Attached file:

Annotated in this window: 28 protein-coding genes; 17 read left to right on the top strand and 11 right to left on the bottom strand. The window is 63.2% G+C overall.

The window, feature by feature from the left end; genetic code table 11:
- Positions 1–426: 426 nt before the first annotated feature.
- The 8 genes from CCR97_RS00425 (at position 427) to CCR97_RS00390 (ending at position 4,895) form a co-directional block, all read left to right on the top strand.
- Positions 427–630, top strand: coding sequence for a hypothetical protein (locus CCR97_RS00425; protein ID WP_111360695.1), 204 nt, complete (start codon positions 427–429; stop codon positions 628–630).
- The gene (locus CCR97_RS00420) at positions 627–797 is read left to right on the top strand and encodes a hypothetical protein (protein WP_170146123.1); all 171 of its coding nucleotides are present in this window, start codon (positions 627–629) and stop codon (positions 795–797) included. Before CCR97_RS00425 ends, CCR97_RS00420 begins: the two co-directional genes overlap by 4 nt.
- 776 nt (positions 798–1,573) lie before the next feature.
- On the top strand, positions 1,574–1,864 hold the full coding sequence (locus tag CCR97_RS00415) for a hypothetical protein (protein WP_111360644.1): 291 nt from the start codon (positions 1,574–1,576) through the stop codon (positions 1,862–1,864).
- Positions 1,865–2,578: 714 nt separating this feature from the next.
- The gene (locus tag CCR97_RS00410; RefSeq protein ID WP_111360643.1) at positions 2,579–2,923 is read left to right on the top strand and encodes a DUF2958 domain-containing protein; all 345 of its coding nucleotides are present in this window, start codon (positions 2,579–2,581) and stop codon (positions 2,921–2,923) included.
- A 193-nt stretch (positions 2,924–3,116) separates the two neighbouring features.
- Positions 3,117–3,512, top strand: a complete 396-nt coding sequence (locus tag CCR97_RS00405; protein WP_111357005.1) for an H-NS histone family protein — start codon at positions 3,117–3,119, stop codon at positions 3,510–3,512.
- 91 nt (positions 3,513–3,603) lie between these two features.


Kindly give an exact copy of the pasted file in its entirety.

Annotated in this window: 28 protein-coding genes; 17 read left to right on the top strand and 11 right to left on the bottom strand. The window is 63.2% G+C overall.

The window, feature by feature from the left end; genetic code table 11:
- Positions 1–426: 426 nt before the first annotated feature.
- The 8 genes from CCR97_RS00425 (at position 427) to CCR97_RS00390 (ending at position 4,895) form a co-directional block, all read left to right on the top strand.
- Positions 427–630, top strand: coding sequence for a hypothetical protein (locus CCR97_RS00425; protein ID WP_111360695.1), 204 nt, complete (start codon positions 427–429; stop codon positions 628–630).
- The gene (locus CCR97_RS00420) at positions 627–797 is read left to right on the top strand and encodes a hypothetical protein (protein WP_170146123.1); all 171 of its coding nucleotides are present in this window, start codon (positions 627–629) and stop codon (positions 795–797) included. Before CCR97_RS00425 ends, CCR97_RS00420 begins: the two co-directional genes overlap by 4 nt.
- 776 nt (positions 798–1,573) lie before the next feature.
- On the top strand, positions 1,574–1,864 hold the full coding sequence (locus tag CCR97_RS00415) for a hypothetical protein (protein WP_111360644.1): 291 nt from the start codon (positions 1,574–1,576) through the stop codon (positions 1,862–1,864).
- Positions 1,865–2,578: 714 nt separating this feature from the next.
- The gene (locus tag CCR97_RS00410; RefSeq protein ID WP_111360643.1) at positions 2,579–2,923 is read left to right on the top strand and encodes a DUF2958 domain-containing protein; all 345 of its coding nucleotides are present in this window, start codon (positions 2,579–2,581) and stop codon (positions 2,921–2,923) included.
- A 193-nt stretch (positions 2,924–3,116) separates the two neighbouring features.
- Positions 3,117–3,512, top strand: a complete 396-nt coding sequence (locus tag CCR97_RS00405; protein WP_111357005.1) for an H-NS histone family protein — start codon at positions 3,117–3,119, stop codon at positions 3,510–3,512.
- 91 nt (positions 3,513–3,603) lie between these two features.